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Cooks in Michigan

post #1 of 7
Thread Starter 

Hi all,

 

I am reaching out in despair right now.  It has been near impossible to find quality help, making my current crew of bad news bears look like super stars.  It doesn't help that over half of my scheduled interviews don't even show up.  The applications and Resumes I get sent to my email use little to no punctuation, and appear near illiterate or as if we were chatting on an instant messenger.  Moreover, I get the occasional response with nothing more than an attached Resume, or a list of job requirements with no Resume attached.  I live in an area saturated with chain Restaurants and ours is one of the few decent places to go and eat.  

 

The few people who do actually show up for the interview will more than likely have wage requirements out of my budget, and then out of my last 3 hires only one stayed longer that 3 days.  The crazy thing is if I run an ad for dishwasher my email blows up with people willing to work for minimum wage.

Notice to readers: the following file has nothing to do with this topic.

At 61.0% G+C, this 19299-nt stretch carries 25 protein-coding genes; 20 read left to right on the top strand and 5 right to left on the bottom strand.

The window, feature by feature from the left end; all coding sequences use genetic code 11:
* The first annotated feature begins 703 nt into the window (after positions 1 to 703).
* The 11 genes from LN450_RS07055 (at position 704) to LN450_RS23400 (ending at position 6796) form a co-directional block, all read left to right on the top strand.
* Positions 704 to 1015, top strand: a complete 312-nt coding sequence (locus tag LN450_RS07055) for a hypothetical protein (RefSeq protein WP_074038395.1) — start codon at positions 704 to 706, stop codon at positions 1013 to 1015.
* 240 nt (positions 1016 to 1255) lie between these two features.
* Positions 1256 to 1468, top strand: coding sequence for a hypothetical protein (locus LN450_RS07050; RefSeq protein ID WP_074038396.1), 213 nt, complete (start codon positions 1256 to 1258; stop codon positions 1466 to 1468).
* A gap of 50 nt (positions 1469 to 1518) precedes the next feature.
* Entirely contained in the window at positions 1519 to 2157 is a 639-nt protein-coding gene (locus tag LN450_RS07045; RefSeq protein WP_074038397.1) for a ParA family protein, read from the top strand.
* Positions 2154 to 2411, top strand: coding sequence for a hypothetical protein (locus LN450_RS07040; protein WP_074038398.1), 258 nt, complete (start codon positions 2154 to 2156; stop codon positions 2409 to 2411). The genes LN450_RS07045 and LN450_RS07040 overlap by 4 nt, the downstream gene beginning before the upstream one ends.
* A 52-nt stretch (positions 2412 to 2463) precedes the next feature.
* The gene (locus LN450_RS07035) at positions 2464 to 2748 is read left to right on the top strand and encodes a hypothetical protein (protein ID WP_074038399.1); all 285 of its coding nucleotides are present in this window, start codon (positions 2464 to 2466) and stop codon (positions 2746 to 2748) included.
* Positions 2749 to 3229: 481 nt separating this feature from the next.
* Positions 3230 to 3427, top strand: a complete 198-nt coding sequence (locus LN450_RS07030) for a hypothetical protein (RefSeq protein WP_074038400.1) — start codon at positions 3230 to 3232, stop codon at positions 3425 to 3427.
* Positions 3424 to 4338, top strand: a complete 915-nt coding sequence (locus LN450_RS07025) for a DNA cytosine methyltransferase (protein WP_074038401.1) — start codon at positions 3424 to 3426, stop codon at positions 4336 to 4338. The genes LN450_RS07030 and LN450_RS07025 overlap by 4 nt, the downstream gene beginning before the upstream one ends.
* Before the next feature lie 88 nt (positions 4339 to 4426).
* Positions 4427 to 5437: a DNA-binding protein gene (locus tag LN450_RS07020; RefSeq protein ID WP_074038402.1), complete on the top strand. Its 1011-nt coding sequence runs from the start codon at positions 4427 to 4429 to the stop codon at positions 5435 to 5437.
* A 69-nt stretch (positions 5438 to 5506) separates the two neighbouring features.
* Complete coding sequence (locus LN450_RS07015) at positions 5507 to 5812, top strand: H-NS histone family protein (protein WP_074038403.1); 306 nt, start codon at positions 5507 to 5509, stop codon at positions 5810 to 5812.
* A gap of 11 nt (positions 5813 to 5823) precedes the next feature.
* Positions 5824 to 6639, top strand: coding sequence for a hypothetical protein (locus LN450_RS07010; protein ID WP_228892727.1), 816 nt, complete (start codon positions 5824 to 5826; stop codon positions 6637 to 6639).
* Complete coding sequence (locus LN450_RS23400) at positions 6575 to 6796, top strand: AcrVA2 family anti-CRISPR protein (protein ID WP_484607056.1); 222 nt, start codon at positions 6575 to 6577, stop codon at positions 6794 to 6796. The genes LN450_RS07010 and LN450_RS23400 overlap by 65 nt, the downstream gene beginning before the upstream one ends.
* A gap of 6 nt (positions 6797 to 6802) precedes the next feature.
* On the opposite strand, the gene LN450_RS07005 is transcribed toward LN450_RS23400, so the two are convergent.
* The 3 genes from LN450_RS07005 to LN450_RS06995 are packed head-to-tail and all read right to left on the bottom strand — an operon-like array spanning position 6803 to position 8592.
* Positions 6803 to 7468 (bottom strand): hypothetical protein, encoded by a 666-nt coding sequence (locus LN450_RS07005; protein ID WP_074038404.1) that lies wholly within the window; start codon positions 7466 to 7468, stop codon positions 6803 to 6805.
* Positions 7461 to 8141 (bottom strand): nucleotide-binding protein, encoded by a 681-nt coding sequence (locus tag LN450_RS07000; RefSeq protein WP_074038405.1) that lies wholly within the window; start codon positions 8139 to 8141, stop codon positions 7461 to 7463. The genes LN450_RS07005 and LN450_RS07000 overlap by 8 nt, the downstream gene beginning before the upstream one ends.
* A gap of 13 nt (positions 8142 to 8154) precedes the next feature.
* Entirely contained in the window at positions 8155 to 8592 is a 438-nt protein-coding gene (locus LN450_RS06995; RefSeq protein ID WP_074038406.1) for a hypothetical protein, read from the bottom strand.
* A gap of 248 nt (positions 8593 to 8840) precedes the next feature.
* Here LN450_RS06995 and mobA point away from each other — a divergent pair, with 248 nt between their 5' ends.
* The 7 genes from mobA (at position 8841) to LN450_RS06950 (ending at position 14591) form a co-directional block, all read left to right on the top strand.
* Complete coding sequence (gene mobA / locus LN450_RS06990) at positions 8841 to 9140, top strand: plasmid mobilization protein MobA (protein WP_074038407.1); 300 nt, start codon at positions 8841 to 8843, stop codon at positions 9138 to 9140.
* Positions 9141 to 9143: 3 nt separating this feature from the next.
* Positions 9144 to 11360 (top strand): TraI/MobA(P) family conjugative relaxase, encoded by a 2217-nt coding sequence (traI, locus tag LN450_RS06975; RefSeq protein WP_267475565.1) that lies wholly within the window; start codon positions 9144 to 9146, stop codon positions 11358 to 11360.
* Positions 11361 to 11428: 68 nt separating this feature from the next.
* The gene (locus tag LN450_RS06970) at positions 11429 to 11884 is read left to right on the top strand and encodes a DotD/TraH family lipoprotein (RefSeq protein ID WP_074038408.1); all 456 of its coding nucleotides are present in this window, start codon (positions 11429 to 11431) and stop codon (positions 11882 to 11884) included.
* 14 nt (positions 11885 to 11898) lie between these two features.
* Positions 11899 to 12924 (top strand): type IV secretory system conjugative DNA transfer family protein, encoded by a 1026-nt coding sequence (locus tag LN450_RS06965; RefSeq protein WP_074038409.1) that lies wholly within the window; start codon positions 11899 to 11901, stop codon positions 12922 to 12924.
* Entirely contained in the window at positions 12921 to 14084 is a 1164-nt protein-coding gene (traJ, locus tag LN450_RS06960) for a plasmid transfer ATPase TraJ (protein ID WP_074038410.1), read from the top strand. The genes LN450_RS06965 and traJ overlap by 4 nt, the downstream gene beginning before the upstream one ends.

My current staff is aware of the inability to hire people, and is starting to push their boundaries.  I don't like being held hostage, and people starting to think they can be late to work, take multiple smoke/cell phone breaks, and not keep our standards will destroy the  work atmosphere I am trying to build.  What gives?  Do any other Chefs have similar experiences?

post #2 of 7

I have definitely noticed an entitlement issue with many below age 35 or so. It's not an across the board sweep but a generational reoccurring theme brought about, in my opinion, by well meaning parents handing every whim to their children with a bow attached.

post #3 of 7

I think it's like that no matter where you live.

It's hard to find good help and 80% do not make it past 90 days.